In order to work with this project, we're going to need to do some installations. Now first, we need to make sure that we have copies of Git and Node. If you watched the previous video, those were the installation instructions for Mac. I'm going to walk you through doing that on a Windows machine. Now, Git is a version control system that let's you manage changes to a site by creating commits and branches. In this course we're going to use Git to download a template for our projects. And if you want to learn more about Git, we've got a great course from Kevin Skoglund called: Git Essential Training.
Now, to download Git you need to go to the Git website at this URL. And click on the Downloads for Windows. Then wait for the application to download. And I'm going to hit Run right here. And go through the installation prompts. Now here I want to make sure that I install something called Git Bash. So the default options should be fine. And I'm going to hit Next. And here I'll select: Use Git from Git Bash Only. And then click on Next.
And the first default is fine for this one. So we'll wait until this installation is done. I don't need to see the release notes, so I'm going to click that off and hit Finish. Now next, I need to install a copy of Node.js. To do that, we need to go to this URL and click on this Install button. Go ahead and run the installation.
When you install Node you'll also get something called the Node.js command prompt, but it's actually a little bit better if you use Git Bash because if you're looking at a tutorial that was done on a Unix work station which is most of the web tutorials, Git Bash is going to be a little bit closer in the commands that you're going to type in. So it's a little bit better to use Git Bash instead of the node.js command prompt, although they work pretty much similarly, and the node.js command prompt you'll end up typing dir, whereas in the Git Bash application you'll type in ls, just like you would on a Linux machine.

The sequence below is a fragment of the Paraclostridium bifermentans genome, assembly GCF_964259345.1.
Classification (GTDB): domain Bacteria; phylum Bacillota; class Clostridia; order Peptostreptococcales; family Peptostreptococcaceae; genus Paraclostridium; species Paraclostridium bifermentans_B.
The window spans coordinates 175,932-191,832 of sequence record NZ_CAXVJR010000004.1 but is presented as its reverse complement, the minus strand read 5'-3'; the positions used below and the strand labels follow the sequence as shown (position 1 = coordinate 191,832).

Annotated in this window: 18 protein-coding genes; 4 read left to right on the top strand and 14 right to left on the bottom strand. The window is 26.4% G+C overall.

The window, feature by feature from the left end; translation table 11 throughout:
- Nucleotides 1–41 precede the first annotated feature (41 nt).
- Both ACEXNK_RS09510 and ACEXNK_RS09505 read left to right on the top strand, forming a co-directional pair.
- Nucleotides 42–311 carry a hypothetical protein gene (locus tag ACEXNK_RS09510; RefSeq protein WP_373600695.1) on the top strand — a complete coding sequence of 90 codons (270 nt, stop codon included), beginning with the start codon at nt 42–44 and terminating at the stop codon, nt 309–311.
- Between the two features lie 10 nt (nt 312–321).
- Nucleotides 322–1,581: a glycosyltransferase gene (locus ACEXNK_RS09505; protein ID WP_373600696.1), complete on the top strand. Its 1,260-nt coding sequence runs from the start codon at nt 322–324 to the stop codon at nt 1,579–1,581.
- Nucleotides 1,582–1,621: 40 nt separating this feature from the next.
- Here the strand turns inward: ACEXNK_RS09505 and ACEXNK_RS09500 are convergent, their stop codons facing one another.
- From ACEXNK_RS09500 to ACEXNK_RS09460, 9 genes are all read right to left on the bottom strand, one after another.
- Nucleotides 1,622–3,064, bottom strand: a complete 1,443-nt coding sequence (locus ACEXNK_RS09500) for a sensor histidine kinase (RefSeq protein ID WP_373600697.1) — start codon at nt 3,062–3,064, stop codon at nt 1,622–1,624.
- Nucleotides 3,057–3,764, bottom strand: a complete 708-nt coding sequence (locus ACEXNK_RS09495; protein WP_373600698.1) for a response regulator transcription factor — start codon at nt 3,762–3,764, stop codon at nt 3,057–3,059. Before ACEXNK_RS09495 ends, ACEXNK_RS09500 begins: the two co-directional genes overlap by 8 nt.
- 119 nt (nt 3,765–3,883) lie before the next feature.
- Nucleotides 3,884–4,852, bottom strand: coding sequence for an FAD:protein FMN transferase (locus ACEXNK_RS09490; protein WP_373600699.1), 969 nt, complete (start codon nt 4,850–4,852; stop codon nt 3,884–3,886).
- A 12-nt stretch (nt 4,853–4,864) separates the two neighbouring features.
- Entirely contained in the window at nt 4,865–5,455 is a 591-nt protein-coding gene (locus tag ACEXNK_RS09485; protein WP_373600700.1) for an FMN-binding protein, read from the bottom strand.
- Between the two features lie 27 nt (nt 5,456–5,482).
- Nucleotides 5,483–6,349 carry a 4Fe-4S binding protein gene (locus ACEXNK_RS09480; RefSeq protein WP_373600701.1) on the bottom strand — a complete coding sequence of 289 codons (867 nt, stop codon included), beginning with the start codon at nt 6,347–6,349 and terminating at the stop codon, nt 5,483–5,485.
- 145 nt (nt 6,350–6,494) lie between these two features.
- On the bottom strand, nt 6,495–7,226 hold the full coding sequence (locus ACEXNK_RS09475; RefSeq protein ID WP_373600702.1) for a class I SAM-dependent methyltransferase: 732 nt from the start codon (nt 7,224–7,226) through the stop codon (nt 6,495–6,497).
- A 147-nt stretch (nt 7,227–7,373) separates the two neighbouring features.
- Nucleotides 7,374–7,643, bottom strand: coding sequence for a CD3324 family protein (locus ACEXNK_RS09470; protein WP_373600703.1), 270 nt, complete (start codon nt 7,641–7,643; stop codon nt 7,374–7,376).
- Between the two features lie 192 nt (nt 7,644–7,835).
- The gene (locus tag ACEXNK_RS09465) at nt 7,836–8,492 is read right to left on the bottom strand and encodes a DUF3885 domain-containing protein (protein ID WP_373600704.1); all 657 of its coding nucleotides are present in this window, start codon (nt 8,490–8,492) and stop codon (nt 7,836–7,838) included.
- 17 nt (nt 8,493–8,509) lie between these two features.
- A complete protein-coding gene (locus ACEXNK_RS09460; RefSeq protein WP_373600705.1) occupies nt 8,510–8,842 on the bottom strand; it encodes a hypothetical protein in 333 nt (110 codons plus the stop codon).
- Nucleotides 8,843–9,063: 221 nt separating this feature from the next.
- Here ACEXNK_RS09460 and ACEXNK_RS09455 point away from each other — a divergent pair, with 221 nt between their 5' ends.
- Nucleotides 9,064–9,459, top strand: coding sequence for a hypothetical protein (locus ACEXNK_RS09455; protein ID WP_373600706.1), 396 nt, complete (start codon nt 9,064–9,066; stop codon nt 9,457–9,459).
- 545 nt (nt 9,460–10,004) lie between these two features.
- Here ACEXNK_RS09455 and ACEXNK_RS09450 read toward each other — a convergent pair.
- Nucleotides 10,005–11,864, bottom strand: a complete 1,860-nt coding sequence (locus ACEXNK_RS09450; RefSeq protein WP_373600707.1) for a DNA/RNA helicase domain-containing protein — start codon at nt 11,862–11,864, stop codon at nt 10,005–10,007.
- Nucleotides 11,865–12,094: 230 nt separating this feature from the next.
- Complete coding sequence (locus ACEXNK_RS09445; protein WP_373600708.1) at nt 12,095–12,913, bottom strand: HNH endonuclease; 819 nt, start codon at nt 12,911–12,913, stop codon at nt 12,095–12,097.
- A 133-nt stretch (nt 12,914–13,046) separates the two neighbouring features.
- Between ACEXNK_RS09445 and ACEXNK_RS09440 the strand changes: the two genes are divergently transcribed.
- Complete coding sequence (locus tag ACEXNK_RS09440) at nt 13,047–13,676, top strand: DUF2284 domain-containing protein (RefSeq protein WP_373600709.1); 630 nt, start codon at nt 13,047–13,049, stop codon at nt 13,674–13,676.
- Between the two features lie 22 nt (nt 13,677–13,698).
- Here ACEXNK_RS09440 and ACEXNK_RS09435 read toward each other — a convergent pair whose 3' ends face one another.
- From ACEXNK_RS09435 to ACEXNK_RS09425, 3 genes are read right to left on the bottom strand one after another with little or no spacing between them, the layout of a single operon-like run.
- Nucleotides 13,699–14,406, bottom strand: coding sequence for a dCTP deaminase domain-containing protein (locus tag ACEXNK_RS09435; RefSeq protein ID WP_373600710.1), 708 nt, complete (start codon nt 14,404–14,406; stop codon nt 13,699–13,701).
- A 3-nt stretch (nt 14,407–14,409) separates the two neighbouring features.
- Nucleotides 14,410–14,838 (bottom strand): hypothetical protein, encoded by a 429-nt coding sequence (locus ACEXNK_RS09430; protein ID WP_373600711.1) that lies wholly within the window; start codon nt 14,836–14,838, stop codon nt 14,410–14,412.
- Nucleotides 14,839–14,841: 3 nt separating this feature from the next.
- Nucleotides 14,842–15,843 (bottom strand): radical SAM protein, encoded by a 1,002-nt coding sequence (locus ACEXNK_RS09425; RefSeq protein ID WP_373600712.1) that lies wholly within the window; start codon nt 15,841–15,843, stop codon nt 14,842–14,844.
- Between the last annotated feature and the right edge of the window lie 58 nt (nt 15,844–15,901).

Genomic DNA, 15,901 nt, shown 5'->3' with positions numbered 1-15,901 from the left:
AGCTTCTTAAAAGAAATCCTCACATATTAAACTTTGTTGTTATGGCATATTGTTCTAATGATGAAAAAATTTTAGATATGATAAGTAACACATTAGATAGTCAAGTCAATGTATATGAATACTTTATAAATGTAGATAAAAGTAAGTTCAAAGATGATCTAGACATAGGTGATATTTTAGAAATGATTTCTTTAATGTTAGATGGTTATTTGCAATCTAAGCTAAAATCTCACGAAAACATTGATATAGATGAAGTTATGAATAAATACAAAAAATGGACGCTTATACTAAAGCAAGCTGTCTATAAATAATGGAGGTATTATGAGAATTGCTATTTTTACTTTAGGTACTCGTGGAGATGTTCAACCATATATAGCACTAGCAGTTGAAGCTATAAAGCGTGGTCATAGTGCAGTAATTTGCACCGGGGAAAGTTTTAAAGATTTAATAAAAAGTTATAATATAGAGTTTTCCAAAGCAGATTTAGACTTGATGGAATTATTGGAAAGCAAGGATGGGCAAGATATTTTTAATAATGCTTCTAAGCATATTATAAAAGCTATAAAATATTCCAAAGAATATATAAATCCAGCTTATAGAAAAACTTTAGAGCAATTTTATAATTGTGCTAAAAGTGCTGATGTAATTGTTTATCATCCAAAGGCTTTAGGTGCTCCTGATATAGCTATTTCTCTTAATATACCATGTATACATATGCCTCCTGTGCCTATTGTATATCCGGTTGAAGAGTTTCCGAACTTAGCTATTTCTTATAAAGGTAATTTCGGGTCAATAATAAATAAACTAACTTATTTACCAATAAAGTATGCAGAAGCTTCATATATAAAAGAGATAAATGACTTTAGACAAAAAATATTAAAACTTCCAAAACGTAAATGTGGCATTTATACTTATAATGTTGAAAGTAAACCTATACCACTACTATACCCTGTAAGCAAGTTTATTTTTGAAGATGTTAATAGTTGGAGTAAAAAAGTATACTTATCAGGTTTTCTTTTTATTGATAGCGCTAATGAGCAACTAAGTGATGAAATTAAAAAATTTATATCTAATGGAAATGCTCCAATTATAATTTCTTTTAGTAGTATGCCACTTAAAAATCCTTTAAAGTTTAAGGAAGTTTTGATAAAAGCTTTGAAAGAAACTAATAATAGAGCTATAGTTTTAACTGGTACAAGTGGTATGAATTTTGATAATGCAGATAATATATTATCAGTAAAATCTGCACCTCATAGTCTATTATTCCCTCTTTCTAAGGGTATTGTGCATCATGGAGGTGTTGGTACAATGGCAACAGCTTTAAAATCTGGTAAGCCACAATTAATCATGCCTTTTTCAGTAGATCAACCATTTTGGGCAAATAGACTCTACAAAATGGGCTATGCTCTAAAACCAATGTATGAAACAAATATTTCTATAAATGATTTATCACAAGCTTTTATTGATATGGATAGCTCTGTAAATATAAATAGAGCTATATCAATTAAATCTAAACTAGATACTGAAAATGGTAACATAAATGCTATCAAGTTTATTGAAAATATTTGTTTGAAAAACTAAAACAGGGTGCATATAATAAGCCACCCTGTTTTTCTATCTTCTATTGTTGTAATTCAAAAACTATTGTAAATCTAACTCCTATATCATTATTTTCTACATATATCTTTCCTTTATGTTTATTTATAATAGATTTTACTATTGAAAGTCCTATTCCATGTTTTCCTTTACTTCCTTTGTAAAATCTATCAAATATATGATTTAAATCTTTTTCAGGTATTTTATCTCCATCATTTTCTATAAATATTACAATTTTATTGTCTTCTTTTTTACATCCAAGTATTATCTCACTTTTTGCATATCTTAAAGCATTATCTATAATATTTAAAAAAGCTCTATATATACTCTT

Now let's check to see if we've got Git and Node installed. We'll run a Git minus minus version, and you should get a version of Git back. And we'll do a Node minus minus version command, and you should see a version for Node as well. Installing Git and Node is real common on modern web projects. They'll give you some capabilities that are essential to work in with an efficient workflow
- Compass, whose Sass mixins help you leverage CSS3 features like Flexbox
- Susy 2, the framework that "subtracts" the math from responsive grid design
- ScrollMagic, for adding "magical" scroll effects
- Breakpoint, which makes writing media queries in Sass a snap
But this course isn't just about the tools. It's a realistic project that epitomizes many of the design challenges website developers face in the real world. Start watching now and learn how to use HTML, jQuery, and CSS to build your own dynamic, deeply responsive designs.
- Analyzing the project before you begin
- Creating basic styles
- Building your own Sass mixins
- Coding the navigation
- Making the navigation responsive, with grids
- Using a split layout
- Creating tween animations
- Controlling scenes with scrolling